Every Christian has their own story as to what brought them to the realization they needed God and to that certain point in their lives when they finally made the decision to follow Him. On the testimonial scale of 1-10, ten being the most earth-shattering, mine is maybe a two. I am almost envious of the numerous powerful testimonies I have heard over the years of people overcoming addictions, abusive backgrounds, and rotten childhoods with the much needed help of Christ. On second thought, maybe I’m actually more thankful I did not have to endure anything like that to lead me to Him. I was raised in a Christian home, so I knew the truth at an early age, and at some point I made the most important decision I will ever make of accepting Jesus into my life. As a Christ follower I am not perfect and still have many faults, please don’t tell my wife, and I would be a bit leery of any Christian who would pretend otherwise.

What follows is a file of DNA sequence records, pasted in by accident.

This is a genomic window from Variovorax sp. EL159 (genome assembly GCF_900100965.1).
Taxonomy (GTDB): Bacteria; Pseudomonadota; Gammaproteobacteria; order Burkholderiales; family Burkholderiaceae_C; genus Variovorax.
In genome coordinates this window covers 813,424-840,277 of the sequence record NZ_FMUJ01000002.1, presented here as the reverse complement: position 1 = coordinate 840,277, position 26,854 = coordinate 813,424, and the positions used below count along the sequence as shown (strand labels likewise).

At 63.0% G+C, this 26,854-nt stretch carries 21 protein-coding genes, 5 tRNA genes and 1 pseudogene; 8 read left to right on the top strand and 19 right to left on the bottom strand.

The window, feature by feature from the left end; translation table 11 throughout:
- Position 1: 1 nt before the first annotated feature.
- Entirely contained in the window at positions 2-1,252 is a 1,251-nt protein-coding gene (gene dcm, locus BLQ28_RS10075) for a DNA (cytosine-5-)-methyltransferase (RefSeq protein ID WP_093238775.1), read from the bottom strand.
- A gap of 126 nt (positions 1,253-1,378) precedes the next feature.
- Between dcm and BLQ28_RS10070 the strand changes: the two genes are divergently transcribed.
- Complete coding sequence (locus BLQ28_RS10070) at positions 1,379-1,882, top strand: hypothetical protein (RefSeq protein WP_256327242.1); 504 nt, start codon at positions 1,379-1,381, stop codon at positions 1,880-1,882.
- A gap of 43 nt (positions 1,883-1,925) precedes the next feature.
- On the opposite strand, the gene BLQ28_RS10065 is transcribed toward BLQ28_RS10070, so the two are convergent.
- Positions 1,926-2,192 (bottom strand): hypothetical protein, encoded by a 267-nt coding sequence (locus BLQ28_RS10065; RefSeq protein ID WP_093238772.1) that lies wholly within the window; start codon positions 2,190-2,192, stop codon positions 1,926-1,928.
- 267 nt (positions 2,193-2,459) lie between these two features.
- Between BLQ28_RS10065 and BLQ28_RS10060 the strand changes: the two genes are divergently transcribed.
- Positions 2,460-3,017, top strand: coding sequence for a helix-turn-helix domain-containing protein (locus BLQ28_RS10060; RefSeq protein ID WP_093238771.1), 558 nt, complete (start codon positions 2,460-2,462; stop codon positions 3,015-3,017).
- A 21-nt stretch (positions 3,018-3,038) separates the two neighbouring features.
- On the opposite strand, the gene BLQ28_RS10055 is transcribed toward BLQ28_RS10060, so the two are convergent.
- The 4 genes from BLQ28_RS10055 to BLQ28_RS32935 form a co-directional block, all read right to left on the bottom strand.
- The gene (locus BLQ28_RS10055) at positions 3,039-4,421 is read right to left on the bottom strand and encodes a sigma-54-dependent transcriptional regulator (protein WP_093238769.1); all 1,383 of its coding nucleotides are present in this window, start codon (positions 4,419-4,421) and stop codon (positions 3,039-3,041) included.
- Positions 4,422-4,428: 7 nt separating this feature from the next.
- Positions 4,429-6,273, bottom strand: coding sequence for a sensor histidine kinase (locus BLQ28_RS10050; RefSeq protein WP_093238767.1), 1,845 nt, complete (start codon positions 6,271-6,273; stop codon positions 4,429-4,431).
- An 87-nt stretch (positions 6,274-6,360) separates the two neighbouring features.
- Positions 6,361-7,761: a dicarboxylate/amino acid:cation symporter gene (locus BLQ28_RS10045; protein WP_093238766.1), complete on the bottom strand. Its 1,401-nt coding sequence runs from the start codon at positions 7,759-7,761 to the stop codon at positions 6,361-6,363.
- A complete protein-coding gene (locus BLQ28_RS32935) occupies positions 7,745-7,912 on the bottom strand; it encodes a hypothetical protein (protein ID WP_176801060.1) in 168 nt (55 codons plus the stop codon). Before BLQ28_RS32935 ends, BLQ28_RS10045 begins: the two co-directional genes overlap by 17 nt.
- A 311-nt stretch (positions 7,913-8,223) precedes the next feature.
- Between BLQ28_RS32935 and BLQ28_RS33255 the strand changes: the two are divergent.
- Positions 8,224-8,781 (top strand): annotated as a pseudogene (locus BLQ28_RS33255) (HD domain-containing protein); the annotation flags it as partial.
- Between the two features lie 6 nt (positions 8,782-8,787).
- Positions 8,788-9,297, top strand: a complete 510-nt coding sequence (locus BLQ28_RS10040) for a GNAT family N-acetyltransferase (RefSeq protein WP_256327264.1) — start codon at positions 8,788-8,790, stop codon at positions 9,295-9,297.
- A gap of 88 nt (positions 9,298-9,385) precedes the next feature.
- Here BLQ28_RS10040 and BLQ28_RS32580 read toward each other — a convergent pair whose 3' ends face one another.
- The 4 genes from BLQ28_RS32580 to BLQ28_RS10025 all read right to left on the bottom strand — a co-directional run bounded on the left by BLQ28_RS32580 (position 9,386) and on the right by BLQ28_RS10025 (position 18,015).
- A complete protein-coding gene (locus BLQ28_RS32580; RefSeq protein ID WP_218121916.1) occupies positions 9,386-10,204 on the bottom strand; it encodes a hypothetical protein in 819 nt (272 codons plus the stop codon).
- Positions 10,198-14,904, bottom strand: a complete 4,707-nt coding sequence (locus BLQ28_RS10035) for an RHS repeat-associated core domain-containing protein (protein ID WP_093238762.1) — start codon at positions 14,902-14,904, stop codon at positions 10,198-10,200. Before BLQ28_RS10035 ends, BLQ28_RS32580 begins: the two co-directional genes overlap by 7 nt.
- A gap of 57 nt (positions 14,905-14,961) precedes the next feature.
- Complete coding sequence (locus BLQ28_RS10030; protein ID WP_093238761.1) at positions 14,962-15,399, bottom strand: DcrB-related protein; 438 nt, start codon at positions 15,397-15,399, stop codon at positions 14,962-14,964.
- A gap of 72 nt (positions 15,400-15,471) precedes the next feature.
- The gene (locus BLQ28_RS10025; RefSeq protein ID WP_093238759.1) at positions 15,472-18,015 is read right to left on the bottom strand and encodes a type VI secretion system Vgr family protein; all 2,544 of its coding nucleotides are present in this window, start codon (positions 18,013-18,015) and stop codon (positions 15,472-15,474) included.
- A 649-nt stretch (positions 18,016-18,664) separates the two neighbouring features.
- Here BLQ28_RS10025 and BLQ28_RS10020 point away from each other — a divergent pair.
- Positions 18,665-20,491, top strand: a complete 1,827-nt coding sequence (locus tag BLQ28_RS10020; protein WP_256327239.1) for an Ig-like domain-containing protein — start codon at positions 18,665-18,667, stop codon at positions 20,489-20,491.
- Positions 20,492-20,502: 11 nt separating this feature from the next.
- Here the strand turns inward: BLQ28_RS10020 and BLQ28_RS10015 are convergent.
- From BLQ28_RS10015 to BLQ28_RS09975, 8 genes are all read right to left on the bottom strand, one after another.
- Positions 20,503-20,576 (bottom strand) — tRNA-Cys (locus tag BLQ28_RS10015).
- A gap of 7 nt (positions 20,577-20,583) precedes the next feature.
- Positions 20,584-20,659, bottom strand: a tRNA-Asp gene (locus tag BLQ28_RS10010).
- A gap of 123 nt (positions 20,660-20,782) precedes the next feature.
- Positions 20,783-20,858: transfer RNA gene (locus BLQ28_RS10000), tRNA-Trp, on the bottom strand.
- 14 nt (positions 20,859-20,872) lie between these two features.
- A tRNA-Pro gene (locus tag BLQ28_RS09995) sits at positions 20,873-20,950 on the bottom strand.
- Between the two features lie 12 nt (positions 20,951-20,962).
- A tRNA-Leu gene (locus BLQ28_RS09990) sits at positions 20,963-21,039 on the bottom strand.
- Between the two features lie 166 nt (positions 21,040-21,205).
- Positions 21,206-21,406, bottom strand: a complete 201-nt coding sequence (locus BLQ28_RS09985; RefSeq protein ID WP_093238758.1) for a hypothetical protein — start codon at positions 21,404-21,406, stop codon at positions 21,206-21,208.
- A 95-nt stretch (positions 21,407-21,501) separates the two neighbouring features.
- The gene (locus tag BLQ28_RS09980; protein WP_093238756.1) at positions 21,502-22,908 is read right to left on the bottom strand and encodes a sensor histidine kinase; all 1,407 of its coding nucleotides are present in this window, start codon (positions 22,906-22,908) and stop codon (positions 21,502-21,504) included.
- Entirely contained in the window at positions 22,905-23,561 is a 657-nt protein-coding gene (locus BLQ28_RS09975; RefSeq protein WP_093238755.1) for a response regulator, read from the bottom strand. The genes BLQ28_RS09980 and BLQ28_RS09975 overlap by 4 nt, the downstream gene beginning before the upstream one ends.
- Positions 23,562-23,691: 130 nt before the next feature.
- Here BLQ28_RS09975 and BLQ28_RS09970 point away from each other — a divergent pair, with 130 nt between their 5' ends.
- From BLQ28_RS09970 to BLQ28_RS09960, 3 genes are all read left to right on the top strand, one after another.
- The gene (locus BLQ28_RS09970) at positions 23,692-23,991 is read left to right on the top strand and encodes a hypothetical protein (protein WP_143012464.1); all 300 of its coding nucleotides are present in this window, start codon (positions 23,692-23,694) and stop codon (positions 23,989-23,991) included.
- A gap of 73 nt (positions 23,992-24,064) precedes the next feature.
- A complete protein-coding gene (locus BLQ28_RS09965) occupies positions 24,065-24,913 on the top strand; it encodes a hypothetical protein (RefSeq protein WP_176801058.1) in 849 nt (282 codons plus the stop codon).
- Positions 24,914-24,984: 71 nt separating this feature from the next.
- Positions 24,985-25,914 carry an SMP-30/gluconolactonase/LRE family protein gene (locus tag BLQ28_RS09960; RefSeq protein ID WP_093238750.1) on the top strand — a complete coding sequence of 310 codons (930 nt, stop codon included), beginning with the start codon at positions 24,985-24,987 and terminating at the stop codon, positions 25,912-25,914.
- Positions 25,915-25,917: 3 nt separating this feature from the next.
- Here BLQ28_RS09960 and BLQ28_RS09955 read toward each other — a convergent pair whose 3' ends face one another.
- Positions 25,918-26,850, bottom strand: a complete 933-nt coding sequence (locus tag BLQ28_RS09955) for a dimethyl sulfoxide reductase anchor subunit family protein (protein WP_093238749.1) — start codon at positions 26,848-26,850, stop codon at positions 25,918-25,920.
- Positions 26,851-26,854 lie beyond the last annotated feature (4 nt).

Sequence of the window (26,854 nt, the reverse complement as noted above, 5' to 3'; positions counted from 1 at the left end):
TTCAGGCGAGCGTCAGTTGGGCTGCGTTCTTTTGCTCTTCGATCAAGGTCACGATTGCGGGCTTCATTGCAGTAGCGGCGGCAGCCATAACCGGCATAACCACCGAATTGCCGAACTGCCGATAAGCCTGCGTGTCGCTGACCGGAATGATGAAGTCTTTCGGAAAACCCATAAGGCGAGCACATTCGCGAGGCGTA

On that note, I would now like to apologize to any non-believer who is reading this and who has ever encountered a judgmental, arrogant, or hypocritical person that call themselves a Christian. I know it’s not that far fetched because even I encountered some of them at the church I grew up in. I am reminded of an episode of the hit television series, The Big Bang Theory, where Sheldon finds out his very religious single mother is having, in his character’s all too familiar expanded word choice, “coitus.” He is extremely disappointed in his mother’s actions and tells her, “I’ll condemn you internally, while maintaining an outward appearance of acceptance.” Sheldon’s mother responds with the humorous line, “That is very Christian of you.” There are so many things wrong with the aforementioned scenario that I wouldn’t even know how to address it, but I do believe my responsibility as a Christian is to accept others as who they are and allow God to do the judging if and when He sees fit. There is a huge difference between being a Christ follower or just being religious. I once had a keychain that read, “I’m not religious, I just love the Lord,” which I think says it all. Well, I have now blogged about both politics and “religion” at great lengths, and I truly hope the Holy Spirit is pleased. Happy Easter!